Effective Artsbox

Liz Gardener is an Arts Award adviser for Staffordshire Libraries, one of our Good Practice Centres 2015-2016. In her guest blog, Liz tells us about her experience of Artsbox and offers guidance for anybody thinking of creating online portfolios.

Effective Artsbox

Well that’s another successful moderation done! And this time around my work with young people on Arts Award Bronze has delivered some interesting learning for me around using the Artsbox website and app.

This website is not allowed!

Getting permission from schools for pupils to be able to access the Artsbox website was a challenge. Despite having permission from parents / carers for its use, school Internet Safety Policy and firewall settings often barred the way. Discussing the schools’ position on accessing Artsbox in school at the project planning stage, as well as finding out what device or access issues the young people might have at home is something I will definitely do in the future to avoid potential difficulties.

One solution was getting Artsbox added to the schools’ approved website list. If accessing Artsbox at school is a definite ‘no, no’ though it is best to know at the outset so that the use of the website is excluded or treated as an add-on by individual young people rather than being an integral part of collating evidence.

Really App-y

One of the strengths of the Arts Award provision I deliver is that it allows plenty of use of arts_badges_handsmedia – ideal as a way to engage and motivate young people who struggle with literacy and give them room to shine. However, an increasingly large number of the young people I work with are ‘smart phone savvy’ but have poor IT skills when using PCs. The arrival of the Artsbox app last year was, therefore, something that I welcomed as an accessibility improvement.

There had been a few negative reviews online about the app concerning connectivity problems and, being in a rural county which does not have fantastic internet coverage to begin with, the thought of encouraging its use was balanced against the trouble-shooting that might be involved! But the potential benefits outweighed those concerns.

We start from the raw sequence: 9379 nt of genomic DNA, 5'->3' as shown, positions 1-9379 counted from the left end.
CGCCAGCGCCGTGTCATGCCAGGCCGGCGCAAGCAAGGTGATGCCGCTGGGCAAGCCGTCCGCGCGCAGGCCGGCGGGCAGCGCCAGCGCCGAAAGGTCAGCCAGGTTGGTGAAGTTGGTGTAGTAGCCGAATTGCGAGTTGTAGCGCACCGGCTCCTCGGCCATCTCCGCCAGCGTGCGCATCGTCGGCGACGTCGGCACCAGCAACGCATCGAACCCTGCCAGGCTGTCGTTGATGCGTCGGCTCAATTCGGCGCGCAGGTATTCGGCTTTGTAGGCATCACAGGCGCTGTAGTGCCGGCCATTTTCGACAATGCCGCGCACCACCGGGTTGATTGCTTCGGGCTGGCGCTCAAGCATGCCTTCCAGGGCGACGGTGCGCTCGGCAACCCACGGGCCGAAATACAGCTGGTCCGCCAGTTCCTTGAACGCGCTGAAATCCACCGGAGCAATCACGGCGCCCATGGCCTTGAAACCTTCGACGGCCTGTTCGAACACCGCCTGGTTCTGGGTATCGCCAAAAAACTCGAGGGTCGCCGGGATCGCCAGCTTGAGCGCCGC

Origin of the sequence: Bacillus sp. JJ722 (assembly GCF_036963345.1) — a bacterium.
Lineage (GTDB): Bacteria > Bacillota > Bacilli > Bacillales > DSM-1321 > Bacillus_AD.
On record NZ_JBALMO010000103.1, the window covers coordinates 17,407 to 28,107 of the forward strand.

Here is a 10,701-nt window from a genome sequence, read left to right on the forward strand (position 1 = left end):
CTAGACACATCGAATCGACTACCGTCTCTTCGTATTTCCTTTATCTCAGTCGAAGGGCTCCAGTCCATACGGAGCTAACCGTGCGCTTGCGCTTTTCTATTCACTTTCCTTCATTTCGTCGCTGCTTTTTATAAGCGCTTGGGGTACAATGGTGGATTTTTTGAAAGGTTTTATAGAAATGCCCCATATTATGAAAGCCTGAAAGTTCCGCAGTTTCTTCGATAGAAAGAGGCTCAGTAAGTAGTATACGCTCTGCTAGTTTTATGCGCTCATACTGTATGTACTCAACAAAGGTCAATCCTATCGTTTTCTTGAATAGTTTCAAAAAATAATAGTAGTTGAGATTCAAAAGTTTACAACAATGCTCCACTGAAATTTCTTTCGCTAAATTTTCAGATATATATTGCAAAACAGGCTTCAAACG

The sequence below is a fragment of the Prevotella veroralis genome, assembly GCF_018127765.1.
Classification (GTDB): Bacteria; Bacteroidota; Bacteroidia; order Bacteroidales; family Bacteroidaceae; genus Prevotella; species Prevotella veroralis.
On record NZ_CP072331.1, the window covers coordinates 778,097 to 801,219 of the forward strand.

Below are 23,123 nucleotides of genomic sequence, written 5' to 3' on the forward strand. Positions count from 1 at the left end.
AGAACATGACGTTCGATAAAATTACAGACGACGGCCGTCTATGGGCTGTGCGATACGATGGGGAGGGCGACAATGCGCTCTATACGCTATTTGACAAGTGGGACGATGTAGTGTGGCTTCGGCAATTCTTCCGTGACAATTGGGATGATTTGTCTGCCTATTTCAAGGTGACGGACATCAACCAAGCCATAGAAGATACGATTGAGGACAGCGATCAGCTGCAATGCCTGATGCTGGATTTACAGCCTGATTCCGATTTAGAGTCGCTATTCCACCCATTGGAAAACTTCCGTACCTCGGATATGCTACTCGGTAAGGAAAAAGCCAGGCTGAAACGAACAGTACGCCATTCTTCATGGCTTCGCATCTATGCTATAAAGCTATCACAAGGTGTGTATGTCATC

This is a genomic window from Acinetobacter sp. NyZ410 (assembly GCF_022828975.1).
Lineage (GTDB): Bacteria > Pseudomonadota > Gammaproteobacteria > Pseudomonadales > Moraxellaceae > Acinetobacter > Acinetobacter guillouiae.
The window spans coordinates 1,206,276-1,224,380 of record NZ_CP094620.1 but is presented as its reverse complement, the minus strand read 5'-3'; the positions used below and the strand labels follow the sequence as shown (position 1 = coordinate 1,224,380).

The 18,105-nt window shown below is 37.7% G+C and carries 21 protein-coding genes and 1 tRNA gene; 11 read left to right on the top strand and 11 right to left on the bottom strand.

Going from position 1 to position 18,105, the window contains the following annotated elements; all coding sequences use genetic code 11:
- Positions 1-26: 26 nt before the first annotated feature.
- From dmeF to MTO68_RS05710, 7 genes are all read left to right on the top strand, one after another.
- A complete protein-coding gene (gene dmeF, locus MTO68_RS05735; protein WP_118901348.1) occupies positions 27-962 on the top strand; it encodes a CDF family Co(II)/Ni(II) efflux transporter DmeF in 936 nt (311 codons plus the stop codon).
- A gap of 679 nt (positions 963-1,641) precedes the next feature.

I embraced the App this time around and my young people have loved it. The ‘point, shoot, upload’ immediacy and marginal IT knowledge required have proved accessible to everyone. My young people have excitedly fed back that they have captured far more evidence through the app than they might otherwise have done without it.

Its’ use can also overcome the challenges of school access to the Artsbox website and, thankfully, the one and only connectivity issue we had was the result of trying to upload a video from the top of Mount Snowdon!

The Blair Witch effectsmartphone-1031273_1920

Blurry videos, out of focus photographs, muffled audio or extreme background noise…Whether simple error or attempts at being ‘arty’ such things rarely prove useful as evidence for Arts Award.

Independent working is great and something I want to foster in young people I work with, but having that conversation about the quality of what gets uploaded to Artsbox and reviewing the content regularly is essential. Equally ‘It’s on Artsbox’ may seem to provide the tick in the box but making sure that each young person labels each piece of evidence and indicates which part of their Arts Award it links to so that both Adviser and Moderator can find it is essential.

I also found it useful this time around to get the young person to type up a contents list for their Artsbox. This provides an opportunity for final reflection about whether the evidence available actually does the job it needs to do and also gives the moderator an overview of what is on the site before they get stuck in!

Advisers interested in using Artsbox can register at www.artsbox.co.uk


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